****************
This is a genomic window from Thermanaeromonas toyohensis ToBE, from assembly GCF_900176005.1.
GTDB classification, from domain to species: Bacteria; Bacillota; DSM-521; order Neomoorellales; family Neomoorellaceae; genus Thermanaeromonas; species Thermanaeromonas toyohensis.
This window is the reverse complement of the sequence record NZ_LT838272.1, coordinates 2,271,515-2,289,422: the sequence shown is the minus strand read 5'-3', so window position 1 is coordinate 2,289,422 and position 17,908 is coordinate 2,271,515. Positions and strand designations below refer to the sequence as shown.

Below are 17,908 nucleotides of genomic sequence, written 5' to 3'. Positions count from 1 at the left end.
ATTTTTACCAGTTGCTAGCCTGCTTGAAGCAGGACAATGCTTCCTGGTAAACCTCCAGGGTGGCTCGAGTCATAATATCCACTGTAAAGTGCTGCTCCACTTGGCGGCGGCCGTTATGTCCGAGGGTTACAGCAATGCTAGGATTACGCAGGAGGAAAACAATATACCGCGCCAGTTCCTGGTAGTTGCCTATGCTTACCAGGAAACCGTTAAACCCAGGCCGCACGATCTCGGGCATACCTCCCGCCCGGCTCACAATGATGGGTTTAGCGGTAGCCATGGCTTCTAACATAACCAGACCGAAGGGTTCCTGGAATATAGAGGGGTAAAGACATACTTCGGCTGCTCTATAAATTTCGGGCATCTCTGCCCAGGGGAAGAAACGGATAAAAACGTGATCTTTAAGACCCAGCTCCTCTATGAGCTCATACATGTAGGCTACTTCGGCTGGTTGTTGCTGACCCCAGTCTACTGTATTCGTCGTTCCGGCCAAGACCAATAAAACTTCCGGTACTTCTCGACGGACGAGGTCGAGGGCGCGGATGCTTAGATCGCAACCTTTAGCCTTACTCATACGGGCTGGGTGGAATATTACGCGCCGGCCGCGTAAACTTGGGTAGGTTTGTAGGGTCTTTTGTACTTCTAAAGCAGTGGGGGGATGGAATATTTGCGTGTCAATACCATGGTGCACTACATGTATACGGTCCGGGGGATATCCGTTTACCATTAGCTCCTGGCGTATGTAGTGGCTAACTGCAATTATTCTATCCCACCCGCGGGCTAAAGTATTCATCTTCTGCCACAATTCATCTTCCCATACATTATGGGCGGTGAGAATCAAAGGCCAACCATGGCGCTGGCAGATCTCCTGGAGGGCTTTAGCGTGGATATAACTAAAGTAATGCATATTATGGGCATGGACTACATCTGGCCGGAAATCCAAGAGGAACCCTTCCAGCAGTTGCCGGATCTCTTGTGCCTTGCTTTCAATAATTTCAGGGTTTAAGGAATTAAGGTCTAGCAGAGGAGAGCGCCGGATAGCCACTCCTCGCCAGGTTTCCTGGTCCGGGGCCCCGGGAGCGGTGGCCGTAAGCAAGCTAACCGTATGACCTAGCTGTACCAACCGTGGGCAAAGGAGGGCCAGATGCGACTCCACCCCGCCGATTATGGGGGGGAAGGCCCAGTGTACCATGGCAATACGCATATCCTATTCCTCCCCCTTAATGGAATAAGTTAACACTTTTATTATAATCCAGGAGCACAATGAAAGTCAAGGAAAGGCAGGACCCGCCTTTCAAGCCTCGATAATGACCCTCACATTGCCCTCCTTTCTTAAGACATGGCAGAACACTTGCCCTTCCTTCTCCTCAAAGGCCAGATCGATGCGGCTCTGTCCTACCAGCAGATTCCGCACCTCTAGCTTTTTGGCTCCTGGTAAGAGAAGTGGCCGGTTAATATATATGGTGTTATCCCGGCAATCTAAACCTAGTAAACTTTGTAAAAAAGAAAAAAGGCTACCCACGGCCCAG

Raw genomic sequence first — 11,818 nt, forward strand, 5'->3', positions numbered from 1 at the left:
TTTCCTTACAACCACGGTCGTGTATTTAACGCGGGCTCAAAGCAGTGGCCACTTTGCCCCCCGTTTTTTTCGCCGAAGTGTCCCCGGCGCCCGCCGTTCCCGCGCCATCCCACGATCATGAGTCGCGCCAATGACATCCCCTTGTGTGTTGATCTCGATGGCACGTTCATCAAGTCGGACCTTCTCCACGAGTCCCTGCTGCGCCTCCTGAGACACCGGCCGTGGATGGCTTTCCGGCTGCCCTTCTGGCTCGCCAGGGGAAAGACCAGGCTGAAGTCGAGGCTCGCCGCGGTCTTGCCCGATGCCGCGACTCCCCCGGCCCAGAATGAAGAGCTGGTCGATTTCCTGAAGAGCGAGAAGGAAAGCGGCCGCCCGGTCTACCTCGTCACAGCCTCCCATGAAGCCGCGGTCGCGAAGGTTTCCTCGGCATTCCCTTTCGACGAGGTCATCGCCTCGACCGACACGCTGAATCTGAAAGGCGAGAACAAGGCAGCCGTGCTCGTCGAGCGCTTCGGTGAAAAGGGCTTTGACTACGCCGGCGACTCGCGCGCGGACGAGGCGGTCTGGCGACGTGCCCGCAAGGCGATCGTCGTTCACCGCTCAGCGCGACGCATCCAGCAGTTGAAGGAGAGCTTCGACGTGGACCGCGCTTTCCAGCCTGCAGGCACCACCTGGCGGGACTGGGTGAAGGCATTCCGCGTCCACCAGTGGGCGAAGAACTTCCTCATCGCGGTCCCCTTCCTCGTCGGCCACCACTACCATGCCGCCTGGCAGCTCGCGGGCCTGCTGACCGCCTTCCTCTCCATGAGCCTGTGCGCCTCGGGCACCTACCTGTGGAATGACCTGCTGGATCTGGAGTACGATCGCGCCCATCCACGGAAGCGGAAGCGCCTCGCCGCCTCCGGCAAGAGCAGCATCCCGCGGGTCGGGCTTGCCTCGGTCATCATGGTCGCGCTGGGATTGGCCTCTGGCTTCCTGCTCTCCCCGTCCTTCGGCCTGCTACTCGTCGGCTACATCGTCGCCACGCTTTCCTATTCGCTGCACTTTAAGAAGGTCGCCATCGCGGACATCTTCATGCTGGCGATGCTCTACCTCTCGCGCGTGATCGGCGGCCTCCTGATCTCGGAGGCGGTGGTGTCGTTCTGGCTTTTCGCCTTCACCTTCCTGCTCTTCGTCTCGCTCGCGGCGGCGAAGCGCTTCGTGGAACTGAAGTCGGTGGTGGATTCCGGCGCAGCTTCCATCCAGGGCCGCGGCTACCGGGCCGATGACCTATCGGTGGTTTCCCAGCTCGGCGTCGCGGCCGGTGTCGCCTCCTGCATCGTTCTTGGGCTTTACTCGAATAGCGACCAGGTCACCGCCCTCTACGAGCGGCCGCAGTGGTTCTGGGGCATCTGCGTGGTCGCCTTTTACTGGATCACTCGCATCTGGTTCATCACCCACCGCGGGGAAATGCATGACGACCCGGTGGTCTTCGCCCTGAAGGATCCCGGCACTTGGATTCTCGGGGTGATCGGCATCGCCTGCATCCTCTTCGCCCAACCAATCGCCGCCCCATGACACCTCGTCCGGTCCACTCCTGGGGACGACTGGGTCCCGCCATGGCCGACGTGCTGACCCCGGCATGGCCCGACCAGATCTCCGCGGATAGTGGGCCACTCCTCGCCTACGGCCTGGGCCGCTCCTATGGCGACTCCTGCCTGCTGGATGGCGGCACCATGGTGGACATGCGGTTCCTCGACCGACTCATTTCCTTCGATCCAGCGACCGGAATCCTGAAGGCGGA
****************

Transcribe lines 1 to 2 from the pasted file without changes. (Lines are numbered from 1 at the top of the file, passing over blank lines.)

This is a genomic window from Thermanaeromonas toyohensis ToBE, from assembly GCF_900176005.1.
GTDB classification, from domain to species: Bacteria; Bacillota; DSM-521; order Neomoorellales; family Neomoorellaceae; genus Thermanaeromonas; species Thermanaeromonas toyohensis.